ARCANUM — On Saturday, Oct. 26, Sutton’s Foods was host to the grand unveiling of Roger Snell’s painting, “A New Day in Arcanum.”
Sutton’s has also announced they will display and sell this original painting, with a portion of the profits to benefit the new non-profit Arcanum Preservation Society that is now being formed to save the former Arcanum City Building.
The original, acrylic painting is 22×28” on canvas is the creation of former 1977 graduate, Roger Snell, who stated “…you can leave Arcanum, but it never leaves you.”
Snell left Arcanum to study journalism at The Ohio State University a long time ago, but still calls Arcanum his hometown.
The painting is of Arcanum’s old town hall and the water tower on West South Street looking west. Snell will donate 10 percent of the profits from the painting and other items available for purchase to the Arcanum Preservation Society for use to preserve the old city building.
Prints and other items are available from www.fineartamerica.com under Roger Snell Art. Check it out — you might want to do some Christmas shopping and help out the newly formed Arcanum Preservation Society.
Members of the society present for the unveiling of the painting were Brad and Dee Troutwine, Annette Stewart, Bev Rench, and Angela and Tim Herron. Also in attendance at the unveiling was Garry Handshoe, retired art teacher from Arcanum, Kirby Sutton and Josh Urlage of Sutton’s, Linda Snell, the artist’s wife; Rosella Snell, his mother, and Tony Gaier, brother-in-law. Snell also is a Pulitzer Prize author and had a 19-year career as a journalist and reporter.
Maybe you are asking yourself, what’s so special about this old city building? It sits on the southwest corner of High Street and West South Street in Arcanum, three-stories high. Construction began on April 1, 1889, by Daff Vashti Zimmerman who was the brick contractor of the building. Bonds were sold to raise the funds needed to construct the three-story Victorian-Romanesque structure that cost $12,000 at that time and was recorded. It wasn’t until a year later that the building was inhabited as the funds raised only covered the construction and not the interior to be completed. Bonds were again sold beginning May 1890 for the cost of the interior. The building was dedicated in February of 1891. For over a century it housed both the Village offices and the offices of Twin Township, serving as Township Hall on the first floor.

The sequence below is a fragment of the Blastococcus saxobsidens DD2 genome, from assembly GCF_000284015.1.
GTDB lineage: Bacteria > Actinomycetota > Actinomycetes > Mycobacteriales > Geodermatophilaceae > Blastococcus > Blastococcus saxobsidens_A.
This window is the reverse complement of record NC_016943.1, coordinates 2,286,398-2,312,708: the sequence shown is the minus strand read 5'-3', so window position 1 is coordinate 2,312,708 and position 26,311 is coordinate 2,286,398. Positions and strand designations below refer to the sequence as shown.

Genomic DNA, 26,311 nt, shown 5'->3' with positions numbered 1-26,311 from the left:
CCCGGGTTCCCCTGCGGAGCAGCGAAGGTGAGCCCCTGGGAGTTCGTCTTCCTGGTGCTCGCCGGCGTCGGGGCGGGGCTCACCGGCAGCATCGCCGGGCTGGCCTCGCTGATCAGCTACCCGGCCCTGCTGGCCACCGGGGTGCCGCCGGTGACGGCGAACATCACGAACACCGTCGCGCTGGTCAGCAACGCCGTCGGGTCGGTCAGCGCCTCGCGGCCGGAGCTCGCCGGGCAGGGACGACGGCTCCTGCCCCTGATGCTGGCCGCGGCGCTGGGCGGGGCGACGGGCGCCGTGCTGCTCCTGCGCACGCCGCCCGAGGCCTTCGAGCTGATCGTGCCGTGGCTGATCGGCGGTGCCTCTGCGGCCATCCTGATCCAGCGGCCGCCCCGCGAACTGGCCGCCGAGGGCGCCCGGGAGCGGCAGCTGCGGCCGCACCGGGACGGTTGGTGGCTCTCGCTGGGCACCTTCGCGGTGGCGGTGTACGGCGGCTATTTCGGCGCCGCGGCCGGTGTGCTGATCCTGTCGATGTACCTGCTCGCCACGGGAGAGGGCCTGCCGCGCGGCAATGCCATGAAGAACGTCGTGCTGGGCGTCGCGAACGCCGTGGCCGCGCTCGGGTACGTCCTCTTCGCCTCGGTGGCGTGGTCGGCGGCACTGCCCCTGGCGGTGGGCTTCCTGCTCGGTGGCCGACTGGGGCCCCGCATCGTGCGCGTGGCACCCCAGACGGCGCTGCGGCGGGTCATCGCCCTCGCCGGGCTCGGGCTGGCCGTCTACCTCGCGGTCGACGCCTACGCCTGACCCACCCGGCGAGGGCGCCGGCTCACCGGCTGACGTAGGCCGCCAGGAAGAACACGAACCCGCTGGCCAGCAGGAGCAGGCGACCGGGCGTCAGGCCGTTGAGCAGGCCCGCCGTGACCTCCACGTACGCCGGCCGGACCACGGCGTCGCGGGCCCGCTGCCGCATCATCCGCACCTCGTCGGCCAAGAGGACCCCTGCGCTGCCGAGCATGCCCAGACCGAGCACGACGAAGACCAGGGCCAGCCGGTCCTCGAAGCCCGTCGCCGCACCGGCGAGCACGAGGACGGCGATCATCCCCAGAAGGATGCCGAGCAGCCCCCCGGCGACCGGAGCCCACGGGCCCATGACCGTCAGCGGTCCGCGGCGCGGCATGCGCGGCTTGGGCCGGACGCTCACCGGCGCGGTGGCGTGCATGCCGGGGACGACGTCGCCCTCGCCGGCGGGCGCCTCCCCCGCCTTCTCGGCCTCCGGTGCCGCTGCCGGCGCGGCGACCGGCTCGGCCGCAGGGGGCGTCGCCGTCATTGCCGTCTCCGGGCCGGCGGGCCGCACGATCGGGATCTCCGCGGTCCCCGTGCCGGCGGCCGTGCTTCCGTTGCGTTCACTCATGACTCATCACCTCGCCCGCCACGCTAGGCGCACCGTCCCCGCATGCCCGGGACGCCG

For many years, it also housed the police department and the fire department. The second floor was home to The Opera House and was the center of community social activities. It served as a movie theatre, stage show and comic opera productions, boxing matches, political rallies, and was the venue for high school graduation exercises for many, many years.
The building originally had two bell towers and it is not known when the first bell and tower were removed, but it is thought that it was around the time that an electric fire siren was installed. Portions of the building were also rented to businessmen including Dr. G.B. Hale, James Heck Real Estate, Carroll’s Radio Service, and Strader Magazine Service.
A 1910 census of Arcanum reveals there were 1,361 residents within the city limits and 2,925 in Twin Township. In 1917, both the interior and the exterior received a major renovation. The building was the center of attention for all social events until the new school house was built on East South Street in 1924. Soon, social gatherings moved to the auditorium of that new building.
The rooms upstairs were eventually converted by the American Legion and later the VFW, and now the Lions for their group meetings and events.
In an article on the building published by The Early Bird and written by JoKay Miltenberger in 1985, she stated “…if the old structure could speak, it would probably recall its finer days and hope for preservation in the future. One relic of the past remains in perfect condition, the huge brass bell, once rung to call local firefighters to duty, still hangs in the belfry. The gem is a lasting specimen in brass of our heritage.”
She went on to state “Today adjectives tall, majestic, handsome and proud come to mind when viewing the building from a scant block away.”